A Foreclosure Crisis For A Company in Charge of Dozens of Hartford Properties
A fiscal house of cards could involve more than 800 Hartford rental units
by Dan D’Ambrosio
August 31, 2010
Martin Carlin — the Connecticut real estate investor — has big problems on his hands. Dozens of properties consisting of more than 800 rental units of residential real estate owned by Carlin in Hartford are in a tangled mess of multi-million-dollar foreclosures.
Carlin is at the center of a scandal surrounding Bushnell on the Park, where he’s been accused of manipulating the finances of the condominium association for his own benefit.
Carlin, who formed Bushnell Regency LLC to buy 129 of the 180 condo units at Bushnell on the Park, is also the majority owner of Surrey Group LLC, another of the many limited liability corporations he owns. On May 17, a judgment of strict foreclosure against Carlin and Surrey Group placed control of 23 properties in Hartford purchased for $40 million in the hands of Wells Fargo Bank, acting as trustee for Bank of America and the investors who made it possible for Carlin to buy the properties.
Combined with the foreclosure action against Bushnell on the Park, also being brought by Wells Fargo, Hartford has some $60 million worth of residential rental property under foreclosure from Carlin’s actions alone.
The properties involved in the Surrey Group foreclosure total 679 apartment units, but sources close to the case say there is no imminent danger of tenants being evicted as long as they pay their rents. Responsibility for the properties has been taken over by White & Katzman Property Management, which manages thousands of rentals in the Hartford area.
Hartford’s chief operating officer, David Panagore, says the city’s chief concern regarding properties owned by Carlin are the 226 apartments where tenants use Section 8 vouchers from the city to pay a portion of their rent. Under the Section 8 program the city is responsible for ensuring the apartments are maintained in “decent condition,” says Panagore, and that when issues do arise they are dealt with in a “timely fashion.” So far Carlin’s various LLCs, including The Marks Group LLC, The Surrey Group LLC and The Alphabet Group LLC, have met those requirements, according to Panagore.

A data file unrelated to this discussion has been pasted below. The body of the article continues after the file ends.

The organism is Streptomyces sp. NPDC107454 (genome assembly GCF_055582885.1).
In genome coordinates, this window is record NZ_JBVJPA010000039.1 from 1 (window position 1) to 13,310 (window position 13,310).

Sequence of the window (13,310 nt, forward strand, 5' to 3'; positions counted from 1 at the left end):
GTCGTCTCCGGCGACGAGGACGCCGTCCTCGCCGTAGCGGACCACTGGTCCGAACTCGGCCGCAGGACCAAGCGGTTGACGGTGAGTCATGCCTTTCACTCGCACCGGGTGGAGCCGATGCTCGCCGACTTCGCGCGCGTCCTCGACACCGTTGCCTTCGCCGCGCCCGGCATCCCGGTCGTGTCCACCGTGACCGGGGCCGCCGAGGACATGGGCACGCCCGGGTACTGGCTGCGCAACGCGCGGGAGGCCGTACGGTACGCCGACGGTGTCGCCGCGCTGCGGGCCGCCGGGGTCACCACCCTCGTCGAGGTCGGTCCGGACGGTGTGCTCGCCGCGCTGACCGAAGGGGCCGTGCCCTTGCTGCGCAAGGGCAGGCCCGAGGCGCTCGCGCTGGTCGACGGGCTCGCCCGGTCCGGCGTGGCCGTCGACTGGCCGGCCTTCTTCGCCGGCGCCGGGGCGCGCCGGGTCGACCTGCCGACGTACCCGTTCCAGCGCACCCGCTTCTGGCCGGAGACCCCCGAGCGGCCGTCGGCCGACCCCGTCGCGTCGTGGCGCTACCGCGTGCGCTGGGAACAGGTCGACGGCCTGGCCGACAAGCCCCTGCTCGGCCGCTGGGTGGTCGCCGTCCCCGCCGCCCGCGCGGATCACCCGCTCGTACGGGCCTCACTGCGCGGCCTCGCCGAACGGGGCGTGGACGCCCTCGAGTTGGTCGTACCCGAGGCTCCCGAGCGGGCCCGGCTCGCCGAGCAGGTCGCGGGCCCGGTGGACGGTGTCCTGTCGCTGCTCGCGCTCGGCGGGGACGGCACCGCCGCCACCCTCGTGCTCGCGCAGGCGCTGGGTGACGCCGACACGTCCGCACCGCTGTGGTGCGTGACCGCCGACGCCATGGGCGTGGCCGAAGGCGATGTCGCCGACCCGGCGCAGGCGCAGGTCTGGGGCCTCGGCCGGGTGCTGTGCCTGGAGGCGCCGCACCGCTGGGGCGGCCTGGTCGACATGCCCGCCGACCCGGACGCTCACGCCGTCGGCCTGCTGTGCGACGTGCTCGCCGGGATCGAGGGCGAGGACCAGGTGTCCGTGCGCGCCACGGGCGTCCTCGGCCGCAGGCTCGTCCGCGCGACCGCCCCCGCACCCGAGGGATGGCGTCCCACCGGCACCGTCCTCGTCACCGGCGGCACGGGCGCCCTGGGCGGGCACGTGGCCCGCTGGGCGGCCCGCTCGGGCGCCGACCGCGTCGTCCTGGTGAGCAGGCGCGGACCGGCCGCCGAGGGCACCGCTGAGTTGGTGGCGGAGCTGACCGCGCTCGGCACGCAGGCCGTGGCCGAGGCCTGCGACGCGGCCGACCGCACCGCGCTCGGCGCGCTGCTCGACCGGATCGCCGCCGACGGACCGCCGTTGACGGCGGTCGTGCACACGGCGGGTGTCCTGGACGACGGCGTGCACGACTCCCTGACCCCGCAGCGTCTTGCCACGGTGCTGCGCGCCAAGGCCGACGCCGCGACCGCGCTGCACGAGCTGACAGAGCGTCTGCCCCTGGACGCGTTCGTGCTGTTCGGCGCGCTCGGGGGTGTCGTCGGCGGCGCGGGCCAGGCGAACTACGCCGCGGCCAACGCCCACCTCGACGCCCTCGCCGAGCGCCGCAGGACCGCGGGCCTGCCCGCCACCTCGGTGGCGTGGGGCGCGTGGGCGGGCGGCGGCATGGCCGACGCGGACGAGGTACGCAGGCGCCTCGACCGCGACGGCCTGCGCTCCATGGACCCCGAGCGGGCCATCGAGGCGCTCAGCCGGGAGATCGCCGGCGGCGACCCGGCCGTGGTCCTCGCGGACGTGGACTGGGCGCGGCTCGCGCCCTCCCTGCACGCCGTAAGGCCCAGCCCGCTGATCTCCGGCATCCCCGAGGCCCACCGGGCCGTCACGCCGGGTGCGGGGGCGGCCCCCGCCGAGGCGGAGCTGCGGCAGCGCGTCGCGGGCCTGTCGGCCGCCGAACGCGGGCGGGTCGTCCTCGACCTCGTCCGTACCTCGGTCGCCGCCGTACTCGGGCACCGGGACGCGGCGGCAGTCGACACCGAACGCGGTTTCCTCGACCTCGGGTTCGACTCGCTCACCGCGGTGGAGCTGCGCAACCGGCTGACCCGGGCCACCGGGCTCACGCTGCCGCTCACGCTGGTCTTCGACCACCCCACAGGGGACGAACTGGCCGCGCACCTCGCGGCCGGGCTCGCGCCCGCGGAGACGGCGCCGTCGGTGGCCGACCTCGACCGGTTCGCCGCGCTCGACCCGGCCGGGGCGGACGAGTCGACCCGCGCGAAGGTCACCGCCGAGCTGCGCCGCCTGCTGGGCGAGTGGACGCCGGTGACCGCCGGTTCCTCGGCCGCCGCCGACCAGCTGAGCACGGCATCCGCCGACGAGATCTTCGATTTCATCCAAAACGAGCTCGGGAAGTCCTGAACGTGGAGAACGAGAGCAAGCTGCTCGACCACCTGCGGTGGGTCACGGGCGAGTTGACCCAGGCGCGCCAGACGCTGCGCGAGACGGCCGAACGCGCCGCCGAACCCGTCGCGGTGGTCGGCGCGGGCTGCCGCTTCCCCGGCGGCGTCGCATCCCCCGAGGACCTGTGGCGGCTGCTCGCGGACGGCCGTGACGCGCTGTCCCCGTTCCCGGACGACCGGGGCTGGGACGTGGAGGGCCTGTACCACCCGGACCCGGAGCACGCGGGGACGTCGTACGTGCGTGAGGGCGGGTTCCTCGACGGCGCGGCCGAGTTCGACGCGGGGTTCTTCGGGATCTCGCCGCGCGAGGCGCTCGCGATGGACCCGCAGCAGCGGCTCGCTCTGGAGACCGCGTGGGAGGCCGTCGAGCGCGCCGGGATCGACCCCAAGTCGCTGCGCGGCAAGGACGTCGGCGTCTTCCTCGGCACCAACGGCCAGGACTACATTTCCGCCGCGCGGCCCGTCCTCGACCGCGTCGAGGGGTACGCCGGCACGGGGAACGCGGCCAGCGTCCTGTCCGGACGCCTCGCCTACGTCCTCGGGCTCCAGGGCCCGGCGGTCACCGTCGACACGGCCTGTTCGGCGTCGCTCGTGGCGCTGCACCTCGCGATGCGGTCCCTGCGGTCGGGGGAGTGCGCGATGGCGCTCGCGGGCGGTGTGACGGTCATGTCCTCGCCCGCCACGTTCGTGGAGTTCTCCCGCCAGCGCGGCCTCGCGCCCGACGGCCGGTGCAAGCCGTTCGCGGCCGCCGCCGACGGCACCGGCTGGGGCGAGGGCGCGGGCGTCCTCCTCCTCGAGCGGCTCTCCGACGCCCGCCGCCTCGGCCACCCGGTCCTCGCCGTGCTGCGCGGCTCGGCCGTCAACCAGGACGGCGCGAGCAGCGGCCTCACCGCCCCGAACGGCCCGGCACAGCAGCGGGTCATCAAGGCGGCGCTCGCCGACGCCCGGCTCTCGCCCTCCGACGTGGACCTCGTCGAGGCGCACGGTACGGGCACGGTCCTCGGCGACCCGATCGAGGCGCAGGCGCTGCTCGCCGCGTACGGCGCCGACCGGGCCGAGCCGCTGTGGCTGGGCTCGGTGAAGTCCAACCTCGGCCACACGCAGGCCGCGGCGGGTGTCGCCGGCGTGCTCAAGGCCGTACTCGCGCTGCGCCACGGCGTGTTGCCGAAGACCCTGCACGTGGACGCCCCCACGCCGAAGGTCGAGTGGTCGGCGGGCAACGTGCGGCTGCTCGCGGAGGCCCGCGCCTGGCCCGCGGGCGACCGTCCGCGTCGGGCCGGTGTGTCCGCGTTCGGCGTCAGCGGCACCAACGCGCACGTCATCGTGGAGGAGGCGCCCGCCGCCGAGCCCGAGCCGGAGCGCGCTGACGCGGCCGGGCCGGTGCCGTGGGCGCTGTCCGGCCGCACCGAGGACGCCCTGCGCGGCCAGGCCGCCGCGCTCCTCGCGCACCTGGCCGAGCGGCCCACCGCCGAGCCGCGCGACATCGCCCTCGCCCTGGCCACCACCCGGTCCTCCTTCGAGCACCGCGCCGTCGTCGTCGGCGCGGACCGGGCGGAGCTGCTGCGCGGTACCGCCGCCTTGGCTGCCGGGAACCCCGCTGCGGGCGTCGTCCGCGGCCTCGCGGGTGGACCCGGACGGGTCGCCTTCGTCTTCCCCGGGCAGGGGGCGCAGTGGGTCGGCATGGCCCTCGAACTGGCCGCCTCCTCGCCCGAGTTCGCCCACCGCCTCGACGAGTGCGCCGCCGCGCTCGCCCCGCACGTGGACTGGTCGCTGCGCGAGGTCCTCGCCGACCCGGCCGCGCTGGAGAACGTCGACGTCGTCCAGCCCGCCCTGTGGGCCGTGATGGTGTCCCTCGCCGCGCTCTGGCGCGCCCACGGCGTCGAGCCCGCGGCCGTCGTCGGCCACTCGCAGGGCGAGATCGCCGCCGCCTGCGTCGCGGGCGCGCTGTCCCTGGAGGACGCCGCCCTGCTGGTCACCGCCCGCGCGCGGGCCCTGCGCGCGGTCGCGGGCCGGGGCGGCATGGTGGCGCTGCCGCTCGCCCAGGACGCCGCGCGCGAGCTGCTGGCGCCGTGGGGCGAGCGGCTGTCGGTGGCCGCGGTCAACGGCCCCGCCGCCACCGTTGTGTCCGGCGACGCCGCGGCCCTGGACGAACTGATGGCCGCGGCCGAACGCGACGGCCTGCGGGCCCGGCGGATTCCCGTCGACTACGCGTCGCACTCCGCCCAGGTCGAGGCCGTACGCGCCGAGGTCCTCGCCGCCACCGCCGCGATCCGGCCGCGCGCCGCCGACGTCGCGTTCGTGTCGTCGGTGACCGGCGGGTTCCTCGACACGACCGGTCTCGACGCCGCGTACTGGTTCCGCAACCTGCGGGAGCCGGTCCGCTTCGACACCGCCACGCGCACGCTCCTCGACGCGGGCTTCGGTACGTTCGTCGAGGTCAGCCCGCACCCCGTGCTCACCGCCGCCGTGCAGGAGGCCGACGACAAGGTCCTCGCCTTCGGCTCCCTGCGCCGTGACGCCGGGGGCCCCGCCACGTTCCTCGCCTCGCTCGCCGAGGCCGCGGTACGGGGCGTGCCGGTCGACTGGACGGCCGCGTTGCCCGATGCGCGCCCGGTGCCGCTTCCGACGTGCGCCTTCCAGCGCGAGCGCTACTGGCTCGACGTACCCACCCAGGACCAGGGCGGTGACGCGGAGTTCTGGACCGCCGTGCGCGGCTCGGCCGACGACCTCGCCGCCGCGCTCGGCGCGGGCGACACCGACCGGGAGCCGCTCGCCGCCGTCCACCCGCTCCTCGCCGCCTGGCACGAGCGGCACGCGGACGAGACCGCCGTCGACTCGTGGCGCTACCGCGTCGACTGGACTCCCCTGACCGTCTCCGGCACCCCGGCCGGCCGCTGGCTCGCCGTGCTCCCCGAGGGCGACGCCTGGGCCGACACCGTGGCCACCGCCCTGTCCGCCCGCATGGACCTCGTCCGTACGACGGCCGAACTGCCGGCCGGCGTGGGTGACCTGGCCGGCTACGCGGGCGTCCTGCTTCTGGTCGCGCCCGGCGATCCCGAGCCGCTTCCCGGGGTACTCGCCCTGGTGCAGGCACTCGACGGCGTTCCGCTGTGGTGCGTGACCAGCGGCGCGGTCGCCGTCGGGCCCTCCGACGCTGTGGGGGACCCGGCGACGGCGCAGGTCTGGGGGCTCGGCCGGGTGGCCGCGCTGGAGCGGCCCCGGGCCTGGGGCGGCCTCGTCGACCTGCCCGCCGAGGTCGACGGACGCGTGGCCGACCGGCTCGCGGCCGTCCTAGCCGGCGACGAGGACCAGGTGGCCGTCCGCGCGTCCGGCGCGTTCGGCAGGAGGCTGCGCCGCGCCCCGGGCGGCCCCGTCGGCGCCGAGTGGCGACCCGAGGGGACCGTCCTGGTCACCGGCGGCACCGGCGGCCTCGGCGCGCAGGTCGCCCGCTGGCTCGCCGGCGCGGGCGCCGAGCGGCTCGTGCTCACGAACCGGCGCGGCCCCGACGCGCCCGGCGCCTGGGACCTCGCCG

In the Bushnell Regency case, Carlin testified he owned some 3,000 apartments in the city, which would add up to about 15 percent of the total number of approximately 21,000 rental units in Hartford.
Although he was unaware of the foreclosure action against The Surrey Group until made aware of it by the Advocate, Panagore says the city will now “double check” the Section 8 units involved in the foreclosure to make sure circumstances for the tenants haven’t changed.
“We’re interested in making sure no property in the city if it goes into foreclosure gets boarded up and that folks are not out on the street,” says Panagore.
Wells Fargo, acting as trustee for Bank of America, sued Carlin and Surrey Group to foreclose on the 23 properties after they missed their mortgage payments in January, February and March of 2009. Wells Fargo also accused Carlin of fraud and intentional misrepresentations, saying he pumped up the value of the deal to buy the properties from $35 million to $45 million by transferring the sale contract from one LLC to another.
Carlin entered into the original agreement to buy the properties for $35 million from a group of limited liability corporations known collectively as the “Coolidge Entities” in September 2006. What happened next, according to court documents, is that “on some unknown date and by some unknown legal document,” Carlin assigned the contract to buy the Coolidge properties to EZ Building LLC. EZ Building LLC consisted of Carlin and Nelly Mendez, his secretary and former girlfriend, described as his “paramour” in a motion filed by Carlin’s own attorneys.
EZ Building LLC then assigned the contract to The Surrey Group LLC, which comprises Carlin, his son Shawn and his son-in-law Robert Sandell, for the purchase price of $45 million in October 2006. Carlin controls 52 percent of The Surrey Group LLC, while his son and son-in-law each control 24 percent. The Surrey Group, Carlin and EZ Building are all represented by the same law firm, Altman Schochet LLP.